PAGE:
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Scooby can-do: Arizona freshman linebacker in line for early playing time

Scooby Wright has been a hit in fall camp. Photo courtesy Tracy McDannald, goazcats.com

Scooby Wright has been a hit in fall camp. Photo courtesy Tracy McDannald, goazcats.com

There was once this lightly recruited, high-motor defender from up in northern California, a bit off the usual football path. His signing with Arizona barely made a ripple.

“He’s my favorite player,” said Arizona freshman linebacker Scooby Wright.

That football player is former UA All-American defensive end Tedy Bruschi from Roseville, Calif., northeast of Sacramento. If he had played in the era of “star” ratings, he likely would have been deemed a two-star recruit.

Wright, from Santa Rosa, about a hour north of San Francisco, was exactly that — a two-star recruit.

Now, this isn’t to suggest that Wright is someday going to become an All-American and NFL hero just because he shares similar geography, that reputed motor and the potential to be a hidden gem. But there is this parallel:

Bruschi, in 1991, started the first game he played at Arizona.

Wright could do the same.

He has been one of the most buzzed-about freshmen of fall camp, working with the first- and second-team units at strong-side linebacker, a spot held most of last season by Sir Thomas Jackson. Wright is also a possibility in the middle as a backup to Jake Fischer.

“He’s a high-motor guy. Has instincts. Understands the game,” said defensive coordinator and linebackers coach Jeff Casteel.

“He’s still learning a little bit, so his head spins, but he’s one of the guys that goes hard. Sometimes it’s in the wrong direction, but he goes hard. He’s made plays in every practice.

“In the linebacker room, the other kids see it — whether they’re other freshmen or seniors. That’s a kid who has made plays.”

Wright (6-1, 235) adds bulk to a linebacker position that was too thin (in terms of weight) and too thin (in terms of depth) last season. Casteel has many more bodies to pick from this season, including three other freshmen who have received positive reviews from head coach Rich Rodriguez.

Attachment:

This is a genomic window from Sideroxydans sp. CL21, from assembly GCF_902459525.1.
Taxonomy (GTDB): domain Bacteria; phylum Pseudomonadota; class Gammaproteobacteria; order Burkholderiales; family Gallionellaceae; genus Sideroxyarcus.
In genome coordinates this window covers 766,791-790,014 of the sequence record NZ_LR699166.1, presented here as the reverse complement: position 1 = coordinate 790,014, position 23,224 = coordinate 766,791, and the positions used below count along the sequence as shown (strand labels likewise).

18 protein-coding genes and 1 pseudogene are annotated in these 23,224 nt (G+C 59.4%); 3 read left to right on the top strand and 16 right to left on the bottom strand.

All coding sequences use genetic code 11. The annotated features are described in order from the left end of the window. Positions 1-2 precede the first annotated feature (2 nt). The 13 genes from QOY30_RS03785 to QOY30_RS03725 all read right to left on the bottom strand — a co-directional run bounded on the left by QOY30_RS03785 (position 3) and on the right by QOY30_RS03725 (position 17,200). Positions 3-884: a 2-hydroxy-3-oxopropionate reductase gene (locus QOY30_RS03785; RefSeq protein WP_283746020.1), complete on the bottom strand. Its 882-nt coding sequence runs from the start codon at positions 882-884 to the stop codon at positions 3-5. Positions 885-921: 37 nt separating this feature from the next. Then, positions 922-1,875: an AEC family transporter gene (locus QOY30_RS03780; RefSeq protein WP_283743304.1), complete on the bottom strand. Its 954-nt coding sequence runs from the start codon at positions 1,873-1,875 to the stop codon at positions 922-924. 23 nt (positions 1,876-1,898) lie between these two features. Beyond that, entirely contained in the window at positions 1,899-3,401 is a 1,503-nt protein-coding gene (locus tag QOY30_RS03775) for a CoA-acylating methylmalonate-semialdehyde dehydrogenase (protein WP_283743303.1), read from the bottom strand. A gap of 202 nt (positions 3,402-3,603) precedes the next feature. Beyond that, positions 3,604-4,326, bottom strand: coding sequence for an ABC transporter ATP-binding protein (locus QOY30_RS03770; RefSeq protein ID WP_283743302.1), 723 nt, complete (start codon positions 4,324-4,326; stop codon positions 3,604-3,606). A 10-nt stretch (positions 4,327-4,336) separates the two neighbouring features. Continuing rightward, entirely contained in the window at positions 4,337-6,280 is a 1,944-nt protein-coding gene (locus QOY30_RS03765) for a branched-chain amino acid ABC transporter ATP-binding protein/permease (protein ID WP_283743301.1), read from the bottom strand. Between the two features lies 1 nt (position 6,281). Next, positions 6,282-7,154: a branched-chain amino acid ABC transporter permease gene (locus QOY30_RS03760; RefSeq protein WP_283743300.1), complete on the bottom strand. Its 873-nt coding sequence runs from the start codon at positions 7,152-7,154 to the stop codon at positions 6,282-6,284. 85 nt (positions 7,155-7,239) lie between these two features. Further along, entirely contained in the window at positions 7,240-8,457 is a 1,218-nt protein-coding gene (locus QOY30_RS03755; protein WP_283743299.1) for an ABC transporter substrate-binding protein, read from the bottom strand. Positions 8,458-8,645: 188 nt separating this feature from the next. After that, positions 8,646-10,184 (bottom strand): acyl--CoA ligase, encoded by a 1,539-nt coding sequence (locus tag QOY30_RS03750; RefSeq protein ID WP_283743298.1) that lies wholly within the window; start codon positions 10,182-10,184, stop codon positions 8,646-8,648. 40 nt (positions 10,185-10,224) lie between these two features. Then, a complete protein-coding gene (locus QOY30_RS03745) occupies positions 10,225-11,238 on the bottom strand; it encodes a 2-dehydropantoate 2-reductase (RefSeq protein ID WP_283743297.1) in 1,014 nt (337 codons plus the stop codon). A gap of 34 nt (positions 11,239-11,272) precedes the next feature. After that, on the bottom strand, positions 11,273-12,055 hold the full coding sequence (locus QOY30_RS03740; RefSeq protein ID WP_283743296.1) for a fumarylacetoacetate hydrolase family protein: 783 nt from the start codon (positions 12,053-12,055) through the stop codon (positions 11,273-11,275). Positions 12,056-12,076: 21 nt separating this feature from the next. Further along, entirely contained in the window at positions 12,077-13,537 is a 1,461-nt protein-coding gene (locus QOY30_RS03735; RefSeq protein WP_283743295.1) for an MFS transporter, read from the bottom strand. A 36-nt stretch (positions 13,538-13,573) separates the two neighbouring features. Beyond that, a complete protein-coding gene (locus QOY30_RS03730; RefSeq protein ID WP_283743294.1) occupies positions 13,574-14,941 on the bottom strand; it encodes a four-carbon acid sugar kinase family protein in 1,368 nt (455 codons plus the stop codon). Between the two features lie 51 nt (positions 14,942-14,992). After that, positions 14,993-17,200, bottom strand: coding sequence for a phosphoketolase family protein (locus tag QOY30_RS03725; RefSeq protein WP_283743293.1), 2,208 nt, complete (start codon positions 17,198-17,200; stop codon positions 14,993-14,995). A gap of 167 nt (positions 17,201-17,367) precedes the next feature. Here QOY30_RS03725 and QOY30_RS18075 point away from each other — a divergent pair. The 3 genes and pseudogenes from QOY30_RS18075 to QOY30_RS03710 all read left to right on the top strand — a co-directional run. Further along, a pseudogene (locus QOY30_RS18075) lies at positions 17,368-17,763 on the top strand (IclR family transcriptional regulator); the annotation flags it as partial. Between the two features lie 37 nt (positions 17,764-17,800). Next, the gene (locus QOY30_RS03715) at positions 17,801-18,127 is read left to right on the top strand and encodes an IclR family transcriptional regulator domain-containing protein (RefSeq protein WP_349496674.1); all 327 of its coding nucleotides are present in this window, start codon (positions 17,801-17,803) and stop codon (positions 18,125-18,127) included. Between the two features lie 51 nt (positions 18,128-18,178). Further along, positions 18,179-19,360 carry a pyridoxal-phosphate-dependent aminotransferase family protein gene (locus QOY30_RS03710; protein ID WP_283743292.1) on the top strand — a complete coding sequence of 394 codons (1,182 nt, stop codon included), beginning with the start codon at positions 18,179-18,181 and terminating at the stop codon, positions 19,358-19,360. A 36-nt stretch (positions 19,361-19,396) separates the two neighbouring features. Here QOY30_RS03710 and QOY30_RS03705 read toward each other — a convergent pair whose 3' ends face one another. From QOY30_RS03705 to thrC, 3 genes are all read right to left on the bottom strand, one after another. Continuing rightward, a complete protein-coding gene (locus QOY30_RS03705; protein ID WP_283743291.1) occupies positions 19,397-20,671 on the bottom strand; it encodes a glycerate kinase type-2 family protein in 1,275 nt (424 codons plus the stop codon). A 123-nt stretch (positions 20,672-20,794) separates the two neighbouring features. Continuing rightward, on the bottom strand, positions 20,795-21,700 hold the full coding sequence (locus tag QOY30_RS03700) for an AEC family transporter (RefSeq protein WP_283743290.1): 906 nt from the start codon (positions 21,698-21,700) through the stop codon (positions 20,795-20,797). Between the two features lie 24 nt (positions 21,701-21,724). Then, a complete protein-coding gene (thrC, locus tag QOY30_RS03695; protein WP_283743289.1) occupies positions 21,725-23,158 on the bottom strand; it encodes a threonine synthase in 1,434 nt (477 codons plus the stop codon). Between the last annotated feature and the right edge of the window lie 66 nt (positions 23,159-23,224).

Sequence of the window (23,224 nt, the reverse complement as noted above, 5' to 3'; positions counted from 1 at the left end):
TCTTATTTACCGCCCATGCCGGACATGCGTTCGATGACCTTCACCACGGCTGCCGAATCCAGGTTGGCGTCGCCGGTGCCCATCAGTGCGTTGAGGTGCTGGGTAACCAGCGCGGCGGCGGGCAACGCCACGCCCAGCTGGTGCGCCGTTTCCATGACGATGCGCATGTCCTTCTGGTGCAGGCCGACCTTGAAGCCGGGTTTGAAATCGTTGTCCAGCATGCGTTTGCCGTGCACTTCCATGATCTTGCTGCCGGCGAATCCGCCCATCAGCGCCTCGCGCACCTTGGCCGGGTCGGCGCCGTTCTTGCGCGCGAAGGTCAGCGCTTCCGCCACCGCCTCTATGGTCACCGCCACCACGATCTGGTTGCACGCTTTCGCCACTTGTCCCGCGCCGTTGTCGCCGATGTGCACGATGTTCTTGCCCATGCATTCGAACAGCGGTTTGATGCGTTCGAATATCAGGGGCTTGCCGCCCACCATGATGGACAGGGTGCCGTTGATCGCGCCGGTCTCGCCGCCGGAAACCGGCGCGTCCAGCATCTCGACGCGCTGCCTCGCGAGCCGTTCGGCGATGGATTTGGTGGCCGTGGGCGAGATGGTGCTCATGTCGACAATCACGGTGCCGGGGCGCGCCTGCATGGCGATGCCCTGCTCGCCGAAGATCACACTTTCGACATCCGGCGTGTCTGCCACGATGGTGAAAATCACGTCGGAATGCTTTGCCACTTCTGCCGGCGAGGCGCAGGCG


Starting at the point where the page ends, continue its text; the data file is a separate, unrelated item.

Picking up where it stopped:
“I’m just doing what they’re asking me to do,” Wright said. “You can’t go wrong if you follow what they want you to do.”

Wright committed to Arizona in June 2012, ending the recruiting process early before he was even rated by any of the scouting services. The Wildcats were the first major college to offer him a scholarship, and he rewarded that loyalty by dismissing any of the late suitors — Oregon, Boise State, Cal, Utah, Northwestern — that discovered him after his senior season.

The Arizona coaches jumped on Wright so early because it was obvious to Rodriguez they needed to.

“He was one of those guys where you watch five or six plays of his highlights and you say, ‘This is the kind of guy we want,’” Rodriguez said.

“Then you find out more about him, get to know who he is and his family and what he is all about. … He’s been everything we thought and then some. He’s going to play as a true freshman in a lot of roles for us.”

Wright’s commitment was important enough that Casteel flew out in January to meet him for dinner to make sure everything was good. Casteel and Rodriguez took a private jet to have a brunch at the family’s house as Signing Day approached.

“They saw my dogs and stuff,” Wright said. “That was pretty cool.”

Speaking of dogs …

No, Scooby isn’t the first name on Wright’s birth certificate. It’s Phillip. Phillip Wright III.

Let him explain.

“When I was a baby, my dad was like, ‘Oh, my little Scooby-Doo,’” Wright said. “That just stuck ever since that day. My parents haven’t called me Phillip a day in my life.”

When he graduated from Cardinal Newman High School in Santa Rosa, his friends started to look around for someone else when he was introduced by his full given name.

“They were like, ‘Who’s that?’” Wright said. “Some of my closest friends, from like fourth grade, didn’t know my name was Phillip. That was pretty funny.”

If his motor translates to productive early playing time, he won’t have trouble making a name for himself at Arizona. Just like that Bruschi kid from more than two decades ago.

Pretty good stuff from a two-star recruit.

“Maybe that’s because of where I lived or people never saw my film. I think there have been only a couple of Division I athletes to come out of my area,” Wright said, trying to explain the low rating.

“I’ve always had a little chip on my shoulder, and I’m sure that helps me out a little bit.”

For more photos of Arizona’s fall camp, check out this photo gallery from goazcats.com.

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